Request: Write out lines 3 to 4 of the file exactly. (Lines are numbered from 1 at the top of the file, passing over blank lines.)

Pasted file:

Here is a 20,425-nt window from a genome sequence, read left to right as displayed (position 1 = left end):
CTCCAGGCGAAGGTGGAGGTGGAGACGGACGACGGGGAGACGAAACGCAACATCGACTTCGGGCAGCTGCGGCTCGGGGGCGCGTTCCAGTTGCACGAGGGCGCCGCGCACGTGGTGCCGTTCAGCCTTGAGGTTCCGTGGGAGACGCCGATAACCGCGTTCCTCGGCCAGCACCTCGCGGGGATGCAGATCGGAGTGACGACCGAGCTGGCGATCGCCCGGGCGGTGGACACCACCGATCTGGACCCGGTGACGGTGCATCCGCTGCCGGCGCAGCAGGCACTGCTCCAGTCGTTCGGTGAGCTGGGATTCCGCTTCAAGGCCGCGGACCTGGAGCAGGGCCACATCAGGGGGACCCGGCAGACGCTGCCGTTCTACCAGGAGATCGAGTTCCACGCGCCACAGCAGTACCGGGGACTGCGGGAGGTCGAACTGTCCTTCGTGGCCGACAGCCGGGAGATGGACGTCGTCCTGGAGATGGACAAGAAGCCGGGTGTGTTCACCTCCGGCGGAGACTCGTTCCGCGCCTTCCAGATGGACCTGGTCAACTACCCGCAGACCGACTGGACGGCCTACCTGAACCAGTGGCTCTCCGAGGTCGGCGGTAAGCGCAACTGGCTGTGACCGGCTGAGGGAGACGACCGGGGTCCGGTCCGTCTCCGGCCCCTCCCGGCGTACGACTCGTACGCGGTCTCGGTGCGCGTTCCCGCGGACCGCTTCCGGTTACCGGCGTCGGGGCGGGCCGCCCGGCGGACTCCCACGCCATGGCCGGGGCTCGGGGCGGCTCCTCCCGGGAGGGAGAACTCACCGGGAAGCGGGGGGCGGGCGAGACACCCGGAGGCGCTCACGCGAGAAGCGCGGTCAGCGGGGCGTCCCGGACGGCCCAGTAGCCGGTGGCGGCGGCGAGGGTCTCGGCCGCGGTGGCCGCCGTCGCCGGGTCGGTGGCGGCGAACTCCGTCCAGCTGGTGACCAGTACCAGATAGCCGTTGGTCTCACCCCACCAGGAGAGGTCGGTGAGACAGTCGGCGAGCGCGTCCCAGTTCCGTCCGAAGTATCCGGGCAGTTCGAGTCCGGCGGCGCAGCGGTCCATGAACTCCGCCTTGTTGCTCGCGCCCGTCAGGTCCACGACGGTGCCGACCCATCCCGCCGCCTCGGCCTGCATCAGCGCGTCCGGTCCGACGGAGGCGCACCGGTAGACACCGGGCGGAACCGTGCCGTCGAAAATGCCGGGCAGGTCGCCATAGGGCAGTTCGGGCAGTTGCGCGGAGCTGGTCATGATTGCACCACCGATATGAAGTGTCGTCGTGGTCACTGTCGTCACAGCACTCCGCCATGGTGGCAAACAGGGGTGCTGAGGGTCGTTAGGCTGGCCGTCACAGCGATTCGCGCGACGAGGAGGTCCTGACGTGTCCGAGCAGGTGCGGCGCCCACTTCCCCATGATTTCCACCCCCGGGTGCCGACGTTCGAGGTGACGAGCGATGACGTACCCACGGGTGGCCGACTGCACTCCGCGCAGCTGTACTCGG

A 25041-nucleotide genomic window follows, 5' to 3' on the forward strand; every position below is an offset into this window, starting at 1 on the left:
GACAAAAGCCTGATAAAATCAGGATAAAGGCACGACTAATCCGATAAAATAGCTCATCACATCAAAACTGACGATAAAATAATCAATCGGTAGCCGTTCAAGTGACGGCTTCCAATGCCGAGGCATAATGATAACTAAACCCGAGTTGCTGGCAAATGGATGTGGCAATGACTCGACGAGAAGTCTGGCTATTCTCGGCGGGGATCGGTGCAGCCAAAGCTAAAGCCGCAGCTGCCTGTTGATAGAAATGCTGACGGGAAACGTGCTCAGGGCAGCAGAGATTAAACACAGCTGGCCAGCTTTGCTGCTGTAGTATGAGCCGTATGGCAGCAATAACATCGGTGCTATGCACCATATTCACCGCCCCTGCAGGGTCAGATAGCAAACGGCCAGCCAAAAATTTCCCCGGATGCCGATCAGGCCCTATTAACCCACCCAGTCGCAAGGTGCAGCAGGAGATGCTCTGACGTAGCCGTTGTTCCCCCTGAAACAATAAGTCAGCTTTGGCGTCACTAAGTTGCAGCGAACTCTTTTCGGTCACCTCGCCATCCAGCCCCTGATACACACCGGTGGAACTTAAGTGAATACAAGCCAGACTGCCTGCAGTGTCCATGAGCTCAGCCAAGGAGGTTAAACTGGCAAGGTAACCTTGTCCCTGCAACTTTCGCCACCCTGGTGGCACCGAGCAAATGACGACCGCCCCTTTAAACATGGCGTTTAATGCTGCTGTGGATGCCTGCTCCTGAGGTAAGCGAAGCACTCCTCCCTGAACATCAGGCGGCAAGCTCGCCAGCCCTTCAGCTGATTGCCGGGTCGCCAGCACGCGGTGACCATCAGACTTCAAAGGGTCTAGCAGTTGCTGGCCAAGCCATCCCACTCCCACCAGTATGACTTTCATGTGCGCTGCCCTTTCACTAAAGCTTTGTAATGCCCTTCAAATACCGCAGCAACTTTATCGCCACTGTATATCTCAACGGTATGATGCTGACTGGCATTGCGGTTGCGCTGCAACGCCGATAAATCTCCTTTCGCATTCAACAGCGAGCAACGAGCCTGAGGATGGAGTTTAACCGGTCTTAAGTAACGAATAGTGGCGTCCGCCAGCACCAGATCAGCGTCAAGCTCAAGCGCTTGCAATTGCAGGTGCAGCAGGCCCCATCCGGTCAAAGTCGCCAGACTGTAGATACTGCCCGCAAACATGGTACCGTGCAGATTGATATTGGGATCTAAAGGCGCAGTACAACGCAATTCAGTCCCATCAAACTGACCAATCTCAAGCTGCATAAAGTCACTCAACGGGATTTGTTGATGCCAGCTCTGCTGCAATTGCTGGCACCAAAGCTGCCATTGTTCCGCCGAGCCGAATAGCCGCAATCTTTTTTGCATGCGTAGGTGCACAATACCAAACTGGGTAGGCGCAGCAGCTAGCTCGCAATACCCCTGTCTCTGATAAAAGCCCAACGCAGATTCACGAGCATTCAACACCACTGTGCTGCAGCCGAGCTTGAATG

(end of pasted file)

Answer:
A 25041-nucleotide genomic window follows, 5' to 3' on the forward strand; every position below is an offset into this window, starting at 1 on the left:
GACAAAAGCCTGATAAAATCAGGATAAAGGCACGACTAATCCGATAAAATAGCTCATCACATCAAAACTGACGATAAAATAATCAATCGGTAGCCGTTCAAGTGACGGCTTCCAATGCCGAGGCATAATGATAACTAAACCCGAGTTGCTGGCAAATGGATGTGGCAATGACTCGACGAGAAGTCTGGCTATTCTCGGCGGGGATCGGTGCAGCCAAAGCTAAAGCCGCAGCTGCCTGTTGATAGAAATGCTGACGGGAAACGTGCTCAGGGCAGCAGAGATTAAACACAGCTGGCCAGCTTTGCTGCTGTAGTATGAGCCGTATGGCAGCAATAACATCGGTGCTATGCACCATATTCACCGCCCCTGCAGGGTCAGATAGCAAACGGCCAGCCAAAAATTTCCCCGGATGCCGATCAGGCCCTATTAACCCACCCAGTCGCAAGGTGCAGCAGGAGATGCTCTGACGTAGCCGTTGTTCCCCCTGAAACAATAAGTCAGCTTTGGCGTCACTAAGTTGCAGCGAACTCTTTTCGGTCACCTCGCCATCCAGCCCCTGATACACACCGGTGGAACTTAAGTGAATACAAGCCAGACTGCCTGCAGTGTCCATGAGCTCAGCCAAGGAGGTTAAACTGGCAAGGTAACCTTGTCCCTGCAACTTTCGCCACCCTGGTGGCACCGAGCAAATGACGACCGCCCCTTTAAACATGGCGTTTAATGCTGCTGTGGATGCCTGCTCCTGAGGTAAGCGAAGCACTCCTCCCTGAACATCAGGCGGCAAGCTCGCCAGCCCTTCAGCTGATTGCCGGGTCGCCAGCACGCGGTGACCATCAGACTTCAAAGGGTCTAGCAGTTGCTGGCCAAGCCATCCCACTCCCACCAGTATGACTTTCATGTGCGCTGCCCTTTCACTAAAGCTTTGTAATGCCCTTCAAATACCGCAGCAACTTTATCGCCACTGTATATCTCAACGGTATGATGCTGACTGGCATTGCGGTTGCGCTGCAACGCCGATAAATCTCCTTTCGCATTCAACAGCGAGCAACGAGCCTGAGGATGGAGTTTAACCGGTCTTAAGTAACGAATAGTGGCGTCCGCCAGCACCAGATCAGCGTCAAGCTCAAGCGCTTGCAATTGCAGGTGCAGCAGGCCCCATCCGGTCAAAGTCGCCAGACTGTAGATACTGCCCGCAAACATGGTACCGTGCAGATTGATATTGGGATCTAAAGGCGCAGTACAACGCAATTCAGTCCCATCAAACTGACCAATCTCAAGCTGCATAAAGTCACTCAACGGGATTTGTTGATGCCAGCTCTGCTGCAATTGCTGGCACCAAAGCTGCCATTGTTCCGCCGAGCCGAATAGCCGCAATCTTTTTTGCATGCGTAGGTGCACAATACCAAACTGGGTAGGCGCAGCAGCTAGCTCGCAATACCCCTGTCTCTGATAAAAGCCCAACGCAGATTCACGAGCATTCAACACCACTGTGCTGCAGCCGAGCTTGAATG